With a name like Blowy Fish you’ve probably already guessed the type of game this will be – a simple premise (probably a puzzler or platformer) designed for casual gaming. And you’d be absolutely right. This 2D indie game tasks you will propelling a puffer fish through a series of short but hazardous levels and bears a basic similarity to Flappy Bird (which is likely the inspiration for its name), although the actual method of moving your character is more reminiscent of the Angry Birds franchise.
Seemingly unable to swim, you manoeuvre Blowy Fish like a slingshot – pulling back on his tail to determine the angle and power with which your aquatic hero is launched. It’s origins as a game for mobile devices is obvious as it’s clearly designed to be played with a touch screen, although playing with the mouse is perfectly fine as well. The levels are all randomly generated and very short – it’s possible to complete some in under a minute – so better suited for quick burst of gaming to kill time rather than sat in front of a PC or laptop.
The visuals also clearly highlight the mobile roots with the basic 2D flash-style graphics and simple bright colours. The graphics are perfectly adequate and suit the game, but there’s a distinct lack of personality to any of the characters (particularly with Blowy Fish himself) and the animations are extremely basic. That’s a real missed opportunity as with a bit more charm and humour Blowy Fish would definitely be much more appealing. Even with a variety of enemies and obstacles it just feels a bit bland.
However it’s not just the graphics that are lacking as while the gameplay is amusing for a few minutes the flaws become obvious pretty quickly. Chief among these is your limited view of the area ahead of you, meaning any ambitious jumps are leaps of faith meaning you often end up dead. As a result you’ll often find limit yourself to lots of small cautious jumps in order to succeed, which isn’t particularly exciting. Even then luck still plays a bit part in progressing as the random levels mean the difficulty varies wildly from one section to the next – to the extent that it’s often quicker to quickly kill yourself and hope you respawn in an easier level. Another gripe is despite the basic gameplay seemingly geared towards quick periods of gaming, the watery environment can lead to sections that are frustratingly slow as you watch Blowy Fish lethargically drift to a halt after each jump.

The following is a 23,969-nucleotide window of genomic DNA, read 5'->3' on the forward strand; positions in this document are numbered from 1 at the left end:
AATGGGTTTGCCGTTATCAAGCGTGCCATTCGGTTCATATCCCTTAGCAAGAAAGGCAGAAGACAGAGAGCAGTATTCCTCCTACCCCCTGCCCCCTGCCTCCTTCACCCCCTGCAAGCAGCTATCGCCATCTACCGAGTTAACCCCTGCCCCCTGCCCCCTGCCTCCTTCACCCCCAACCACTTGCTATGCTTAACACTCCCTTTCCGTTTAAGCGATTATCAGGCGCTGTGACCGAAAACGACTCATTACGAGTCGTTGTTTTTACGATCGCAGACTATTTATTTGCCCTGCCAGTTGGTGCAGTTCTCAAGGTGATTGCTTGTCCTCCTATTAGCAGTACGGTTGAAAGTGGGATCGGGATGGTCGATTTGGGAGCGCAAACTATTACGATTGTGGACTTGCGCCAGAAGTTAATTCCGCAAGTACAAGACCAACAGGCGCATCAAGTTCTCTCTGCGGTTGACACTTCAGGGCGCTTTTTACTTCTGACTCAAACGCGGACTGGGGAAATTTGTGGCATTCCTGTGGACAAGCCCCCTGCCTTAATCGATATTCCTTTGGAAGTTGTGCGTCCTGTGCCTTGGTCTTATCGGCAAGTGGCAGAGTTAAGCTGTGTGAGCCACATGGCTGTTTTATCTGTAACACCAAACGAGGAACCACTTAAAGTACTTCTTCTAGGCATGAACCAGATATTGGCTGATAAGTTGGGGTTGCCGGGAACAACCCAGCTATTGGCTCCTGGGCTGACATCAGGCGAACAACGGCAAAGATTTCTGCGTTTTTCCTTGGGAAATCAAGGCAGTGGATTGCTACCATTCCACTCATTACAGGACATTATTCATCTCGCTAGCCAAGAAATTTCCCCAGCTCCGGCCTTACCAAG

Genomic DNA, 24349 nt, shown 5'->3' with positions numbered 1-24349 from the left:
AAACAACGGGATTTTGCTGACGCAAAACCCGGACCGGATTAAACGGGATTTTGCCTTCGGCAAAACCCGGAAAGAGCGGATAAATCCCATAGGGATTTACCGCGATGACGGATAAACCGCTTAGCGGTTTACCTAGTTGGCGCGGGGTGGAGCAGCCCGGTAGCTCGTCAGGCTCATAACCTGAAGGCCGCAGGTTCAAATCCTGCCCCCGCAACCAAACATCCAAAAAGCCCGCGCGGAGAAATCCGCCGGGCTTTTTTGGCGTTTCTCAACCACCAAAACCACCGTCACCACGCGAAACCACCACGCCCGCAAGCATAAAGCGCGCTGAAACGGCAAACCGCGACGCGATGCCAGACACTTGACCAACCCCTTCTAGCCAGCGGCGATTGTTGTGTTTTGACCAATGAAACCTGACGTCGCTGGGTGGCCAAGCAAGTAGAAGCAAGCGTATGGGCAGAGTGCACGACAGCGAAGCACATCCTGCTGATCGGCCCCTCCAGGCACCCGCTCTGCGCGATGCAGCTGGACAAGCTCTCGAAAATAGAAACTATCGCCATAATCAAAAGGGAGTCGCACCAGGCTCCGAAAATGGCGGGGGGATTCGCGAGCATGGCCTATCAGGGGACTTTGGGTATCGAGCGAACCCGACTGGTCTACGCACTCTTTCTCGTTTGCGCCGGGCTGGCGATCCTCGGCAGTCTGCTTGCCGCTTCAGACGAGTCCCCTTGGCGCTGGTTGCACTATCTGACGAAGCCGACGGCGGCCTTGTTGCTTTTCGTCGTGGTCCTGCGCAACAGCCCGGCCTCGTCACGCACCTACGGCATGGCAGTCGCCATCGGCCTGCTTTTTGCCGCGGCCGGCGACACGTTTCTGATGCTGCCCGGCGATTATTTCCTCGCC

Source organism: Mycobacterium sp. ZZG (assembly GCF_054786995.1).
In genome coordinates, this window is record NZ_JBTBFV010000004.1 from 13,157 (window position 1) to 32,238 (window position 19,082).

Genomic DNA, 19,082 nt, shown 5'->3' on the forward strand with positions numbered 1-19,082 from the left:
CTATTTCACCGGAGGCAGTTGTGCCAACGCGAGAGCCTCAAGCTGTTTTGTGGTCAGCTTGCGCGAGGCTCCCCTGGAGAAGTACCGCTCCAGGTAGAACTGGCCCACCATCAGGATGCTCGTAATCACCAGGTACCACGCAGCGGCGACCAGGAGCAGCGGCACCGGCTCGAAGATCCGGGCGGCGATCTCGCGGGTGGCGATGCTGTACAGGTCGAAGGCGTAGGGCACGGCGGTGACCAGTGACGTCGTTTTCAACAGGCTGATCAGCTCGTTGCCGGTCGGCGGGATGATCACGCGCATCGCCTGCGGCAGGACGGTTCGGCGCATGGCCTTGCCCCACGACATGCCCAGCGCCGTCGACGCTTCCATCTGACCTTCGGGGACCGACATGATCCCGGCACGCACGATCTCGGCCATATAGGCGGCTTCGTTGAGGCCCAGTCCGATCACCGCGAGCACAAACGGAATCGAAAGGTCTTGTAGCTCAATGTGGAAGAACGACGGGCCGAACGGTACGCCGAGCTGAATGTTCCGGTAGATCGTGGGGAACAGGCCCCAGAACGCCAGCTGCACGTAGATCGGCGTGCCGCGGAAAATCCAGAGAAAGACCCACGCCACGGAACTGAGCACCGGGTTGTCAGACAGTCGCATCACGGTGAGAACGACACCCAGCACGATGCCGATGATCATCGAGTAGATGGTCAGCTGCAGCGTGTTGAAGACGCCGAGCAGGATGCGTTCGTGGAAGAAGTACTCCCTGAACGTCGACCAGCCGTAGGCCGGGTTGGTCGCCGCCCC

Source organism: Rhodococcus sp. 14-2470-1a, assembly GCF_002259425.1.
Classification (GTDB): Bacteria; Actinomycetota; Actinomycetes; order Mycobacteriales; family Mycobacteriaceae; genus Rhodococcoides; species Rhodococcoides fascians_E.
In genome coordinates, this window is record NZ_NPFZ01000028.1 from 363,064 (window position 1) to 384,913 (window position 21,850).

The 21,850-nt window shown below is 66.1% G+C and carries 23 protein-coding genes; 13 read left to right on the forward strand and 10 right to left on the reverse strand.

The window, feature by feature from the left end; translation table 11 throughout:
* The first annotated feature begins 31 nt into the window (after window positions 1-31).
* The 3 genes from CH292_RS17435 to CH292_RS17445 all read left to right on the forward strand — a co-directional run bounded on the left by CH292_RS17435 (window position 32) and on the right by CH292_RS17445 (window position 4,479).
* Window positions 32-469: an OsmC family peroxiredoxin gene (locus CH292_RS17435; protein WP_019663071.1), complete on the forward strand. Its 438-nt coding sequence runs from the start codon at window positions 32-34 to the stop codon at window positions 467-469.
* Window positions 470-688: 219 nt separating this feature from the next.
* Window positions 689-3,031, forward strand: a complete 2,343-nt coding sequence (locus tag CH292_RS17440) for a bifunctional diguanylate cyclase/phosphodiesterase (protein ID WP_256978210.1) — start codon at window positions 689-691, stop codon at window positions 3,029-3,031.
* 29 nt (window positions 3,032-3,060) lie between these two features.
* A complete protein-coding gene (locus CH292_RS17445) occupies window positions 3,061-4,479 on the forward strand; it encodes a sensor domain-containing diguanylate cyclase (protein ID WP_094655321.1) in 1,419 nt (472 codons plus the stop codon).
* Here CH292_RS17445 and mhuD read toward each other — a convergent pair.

There is a small element of tactics involved as you can use patches of seaweed to jump safely around the environment and avoid bumping into enemies – many of which kill you instantly with any form of contact. And admittedly timing is important sometimes to navigate or dodge around certain enemies or obstacles, but even this is a minor aspect.
There also isn’t too much to aspire to when playing, as the campaign mode only consists of 50 levels with no real variety. They are all randomly generated and the combinations of enemies can vary but they all start to blur together. You can collect stars when playing to unlock costumes and superficial items while playing although I can’t really see the appeal myself. Younger gamers might appreciate this, as well as the simplistic gameplay, but again this is clearly something that would work better on mobile devices.
One surprising aspect in the transition to the PC format is the inclusion of Steam achievements and trading cards which is unusual for a smaller indie game such as this and might help make it more enticing for some gamers. Overall though I can’t really recommend Blowy Fish for the PC, although at under £2 it does represent reasonable value for money. However if you really do feel compelled to give it a go or want to occupy a younger gamer you’re probably better off purchasing the mobile version.
REVIEW CODE: Here at Brash Games we have a strict Review Code policy, Paul Ryan owner / editor is the only member of staff at Brash Games permitted to obtain review code and distribute it within the Brash Games review team. No other person is permitted to request review code and or send review links or contact the publishers in any way whatsoever. Should you wish to send us review code please email paulryan-at-brashgames.co.uk.
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